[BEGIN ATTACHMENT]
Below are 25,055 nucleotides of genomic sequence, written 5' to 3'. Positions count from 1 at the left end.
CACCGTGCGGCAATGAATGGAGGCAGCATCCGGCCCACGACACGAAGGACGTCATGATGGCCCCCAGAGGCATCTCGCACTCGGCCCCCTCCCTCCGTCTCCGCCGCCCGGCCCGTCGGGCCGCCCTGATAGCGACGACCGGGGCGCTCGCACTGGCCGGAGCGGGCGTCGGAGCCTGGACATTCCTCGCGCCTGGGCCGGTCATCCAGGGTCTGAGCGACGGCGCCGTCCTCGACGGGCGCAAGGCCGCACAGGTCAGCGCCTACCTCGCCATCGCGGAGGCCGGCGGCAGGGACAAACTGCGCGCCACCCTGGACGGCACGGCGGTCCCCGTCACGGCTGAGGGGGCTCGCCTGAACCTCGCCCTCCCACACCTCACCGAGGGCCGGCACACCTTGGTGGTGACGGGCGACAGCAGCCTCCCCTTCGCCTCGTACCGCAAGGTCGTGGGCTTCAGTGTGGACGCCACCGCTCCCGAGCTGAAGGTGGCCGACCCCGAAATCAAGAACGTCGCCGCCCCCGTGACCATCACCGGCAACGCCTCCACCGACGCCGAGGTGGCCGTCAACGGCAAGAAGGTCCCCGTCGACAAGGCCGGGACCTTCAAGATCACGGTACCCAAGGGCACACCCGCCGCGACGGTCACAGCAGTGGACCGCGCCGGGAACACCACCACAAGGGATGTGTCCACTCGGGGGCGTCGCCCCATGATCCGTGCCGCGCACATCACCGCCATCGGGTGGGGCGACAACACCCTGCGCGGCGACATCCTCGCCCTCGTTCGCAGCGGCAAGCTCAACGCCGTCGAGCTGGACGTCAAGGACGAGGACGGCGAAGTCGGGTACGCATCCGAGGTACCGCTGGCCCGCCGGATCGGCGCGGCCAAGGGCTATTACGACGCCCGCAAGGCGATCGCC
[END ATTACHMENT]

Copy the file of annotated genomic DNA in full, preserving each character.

Below are 25,055 nucleotides of genomic sequence, written 5' to 3'. Positions count from 1 at the left end.
CACCGTGCGGCAATGAATGGAGGCAGCATCCGGCCCACGACACGAAGGACGTCATGATGGCCCCCAGAGGCATCTCGCACTCGGCCCCCTCCCTCCGTCTCCGCCGCCCGGCCCGTCGGGCCGCCCTGATAGCGACGACCGGGGCGCTCGCACTGGCCGGAGCGGGCGTCGGAGCCTGGACATTCCTCGCGCCTGGGCCGGTCATCCAGGGTCTGAGCGACGGCGCCGTCCTCGACGGGCGCAAGGCCGCACAGGTCAGCGCCTACCTCGCCATCGCGGAGGCCGGCGGCAGGGACAAACTGCGCGCCACCCTGGACGGCACGGCGGTCCCCGTCACGGCTGAGGGGGCTCGCCTGAACCTCGCCCTCCCACACCTCACCGAGGGCCGGCACACCTTGGTGGTGACGGGCGACAGCAGCCTCCCCTTCGCCTCGTACCGCAAGGTCGTGGGCTTCAGTGTGGACGCCACCGCTCCCGAGCTGAAGGTGGCCGACCCCGAAATCAAGAACGTCGCCGCCCCCGTGACCATCACCGGCAACGCCTCCACCGACGCCGAGGTGGCCGTCAACGGCAAGAAGGTCCCCGTCGACAAGGCCGGGACCTTCAAGATCACGGTACCCAAGGGCACACCCGCCGCGACGGTCACAGCAGTGGACCGCGCCGGGAACACCACCACAAGGGATGTGTCCACTCGGGGGCGTCGCCCCATGATCCGTGCCGCGCACATCACCGCCATCGGGTGGGGCGACAACACCCTGCGCGGCGACATCCTCGCCCTCGTTCGCAGCGGCAAGCTCAACGCCGTCGAGCTGGACGTCAAGGACGAGGACGGCGAAGTCGGGTACGCATCCGAGGTACCGCTGGCCCGCCGGATCGGCGCGGCCAAGGGCTATTACGACGCCCGCAAGGCGATCGCC